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### Topic: equilibrium  (Read 310 times)

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#### alwaysalone

• New Member
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• Mole Snacks: +0/-0 ##### equilibrium
« on: July 11, 2019, 07:31:03 AM »
The problem: For T= 1500 K and V=1L : CaCO3(s) :requil:CaO (s) + CO2(g) with   K= 0.05mol/L  and CO2(g) ::equil::CO (g) + O2(g) with XO2= 0.15 in equilibrium. There is 1 mol of CaCO3at the begining, then moles CaCO3in equilibrium.
I try this way:

CaCO3(s) =CaO (s) + CO2(g)    K= 0.05mol/L
initial n       1 mol          0            0
equil n        1-x             x            x

x/1L =K=0.05M = [CO2] and then I supossed that this quantity is the begining quantity for the other equation:
CO2(g) =CO (g) + 1/2O2(g)
initial n   0.05 M          0           0
equil n   0.05 -x         x          1/2x

Xo2: 0.15 = 1/2x/(0.05-x+x+0.5x)   x=0.017 M
Now, I've lost myself. ¿What can i do with this x?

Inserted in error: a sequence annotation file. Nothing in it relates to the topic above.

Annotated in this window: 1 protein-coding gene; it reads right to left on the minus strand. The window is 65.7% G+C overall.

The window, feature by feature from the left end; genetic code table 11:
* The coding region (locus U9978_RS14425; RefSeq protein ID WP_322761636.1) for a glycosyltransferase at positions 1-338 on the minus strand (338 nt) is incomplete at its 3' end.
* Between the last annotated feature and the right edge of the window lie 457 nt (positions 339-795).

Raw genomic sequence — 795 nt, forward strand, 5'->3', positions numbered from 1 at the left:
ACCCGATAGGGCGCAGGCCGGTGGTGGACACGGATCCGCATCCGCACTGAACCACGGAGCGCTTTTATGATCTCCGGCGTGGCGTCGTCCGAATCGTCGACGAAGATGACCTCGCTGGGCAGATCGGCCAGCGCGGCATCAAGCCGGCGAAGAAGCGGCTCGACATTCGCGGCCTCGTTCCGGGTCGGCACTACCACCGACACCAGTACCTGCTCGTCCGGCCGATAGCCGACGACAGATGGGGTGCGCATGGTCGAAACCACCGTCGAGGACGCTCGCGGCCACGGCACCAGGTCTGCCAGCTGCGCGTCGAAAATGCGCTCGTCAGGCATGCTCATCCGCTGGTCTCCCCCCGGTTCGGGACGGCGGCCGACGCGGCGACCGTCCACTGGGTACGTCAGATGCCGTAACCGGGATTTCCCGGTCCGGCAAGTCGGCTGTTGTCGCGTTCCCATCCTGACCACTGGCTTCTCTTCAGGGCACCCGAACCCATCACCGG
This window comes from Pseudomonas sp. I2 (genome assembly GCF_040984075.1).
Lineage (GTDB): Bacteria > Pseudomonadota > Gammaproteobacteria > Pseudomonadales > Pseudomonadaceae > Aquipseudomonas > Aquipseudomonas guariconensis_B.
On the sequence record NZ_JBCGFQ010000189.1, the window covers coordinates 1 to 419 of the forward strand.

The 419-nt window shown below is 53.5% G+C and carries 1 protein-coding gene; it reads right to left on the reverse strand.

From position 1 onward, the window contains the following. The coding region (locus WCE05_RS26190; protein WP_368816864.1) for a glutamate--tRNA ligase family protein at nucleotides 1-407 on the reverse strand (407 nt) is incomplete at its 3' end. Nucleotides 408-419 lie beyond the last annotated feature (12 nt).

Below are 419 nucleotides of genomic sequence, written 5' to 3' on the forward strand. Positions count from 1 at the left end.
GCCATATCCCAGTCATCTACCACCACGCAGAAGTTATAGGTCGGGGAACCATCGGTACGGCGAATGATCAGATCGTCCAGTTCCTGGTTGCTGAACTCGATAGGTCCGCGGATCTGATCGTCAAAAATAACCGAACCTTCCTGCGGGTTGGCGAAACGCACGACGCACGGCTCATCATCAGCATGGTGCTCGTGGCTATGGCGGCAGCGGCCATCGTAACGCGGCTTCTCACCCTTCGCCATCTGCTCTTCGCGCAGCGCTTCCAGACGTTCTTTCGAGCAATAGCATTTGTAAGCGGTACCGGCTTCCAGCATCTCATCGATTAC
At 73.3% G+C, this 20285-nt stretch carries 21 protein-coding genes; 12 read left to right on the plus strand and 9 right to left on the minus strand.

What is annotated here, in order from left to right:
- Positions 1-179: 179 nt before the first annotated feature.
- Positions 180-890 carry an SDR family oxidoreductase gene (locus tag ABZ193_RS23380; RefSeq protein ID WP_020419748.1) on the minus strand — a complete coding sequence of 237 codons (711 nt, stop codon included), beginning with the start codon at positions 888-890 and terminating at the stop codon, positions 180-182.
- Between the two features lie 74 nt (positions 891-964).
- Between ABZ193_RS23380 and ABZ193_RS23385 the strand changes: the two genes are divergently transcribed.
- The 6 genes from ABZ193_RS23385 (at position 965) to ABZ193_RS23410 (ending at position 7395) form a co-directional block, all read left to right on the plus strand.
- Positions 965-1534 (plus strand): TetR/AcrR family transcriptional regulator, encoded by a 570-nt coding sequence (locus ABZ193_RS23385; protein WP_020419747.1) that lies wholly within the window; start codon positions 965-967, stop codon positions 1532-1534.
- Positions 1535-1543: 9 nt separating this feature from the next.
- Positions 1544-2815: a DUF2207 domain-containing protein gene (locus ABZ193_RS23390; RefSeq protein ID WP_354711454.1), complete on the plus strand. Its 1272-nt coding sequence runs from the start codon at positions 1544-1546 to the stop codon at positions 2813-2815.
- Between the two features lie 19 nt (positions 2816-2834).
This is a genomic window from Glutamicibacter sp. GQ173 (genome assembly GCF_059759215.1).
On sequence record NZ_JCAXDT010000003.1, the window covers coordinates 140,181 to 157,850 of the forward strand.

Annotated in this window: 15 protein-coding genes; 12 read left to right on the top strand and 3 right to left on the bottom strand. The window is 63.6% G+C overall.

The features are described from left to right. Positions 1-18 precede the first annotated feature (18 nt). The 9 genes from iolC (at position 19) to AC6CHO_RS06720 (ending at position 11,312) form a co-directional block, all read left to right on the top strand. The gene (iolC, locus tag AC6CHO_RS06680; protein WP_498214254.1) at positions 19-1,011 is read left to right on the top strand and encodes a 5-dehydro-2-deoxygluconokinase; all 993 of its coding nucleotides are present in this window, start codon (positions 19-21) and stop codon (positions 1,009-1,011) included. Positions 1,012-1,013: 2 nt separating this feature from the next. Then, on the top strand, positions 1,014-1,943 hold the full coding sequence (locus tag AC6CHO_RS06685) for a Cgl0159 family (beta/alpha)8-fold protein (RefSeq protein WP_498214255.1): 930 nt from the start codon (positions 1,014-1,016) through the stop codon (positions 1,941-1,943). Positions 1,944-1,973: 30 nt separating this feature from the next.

#### Corribus

• Chemist
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• Gender: • A lover of spectroscopy and chocolate. ##### Re: equilibrium
« Reply #1 on: July 11, 2019, 10:35:41 AM »
I don't believe you can solve the problem by treating each equilibrium as isolated from the other, because the two equilibria are interconnected.  E.g., at equilibrium, the concentration of CaO and CO2 are not identical, because CO2 is consumed in the second reaction. Therefore you cannot solve for x in the first table as though these two species have the same concentration.

I would set up two ICE tables with different variables x and y for changes. The change in CO2 would then be x-y (gained in first equilibrium and lost in second). Then you can solve for x because you know y = 0.15 mol. A quick solve gives me moles of CaCO3, CaO and CO2 at equilibrium equal to 0.721, 0.279, and 0.129, respectively. This does return the equilibrium constant for the first reaction of 0.05, so at least that checks out.
What men are poets who can speak of Jupiter if he were like a man, but if he is an immense spinning sphere of methane and ammonia must be silent?  - Richard P. Feynman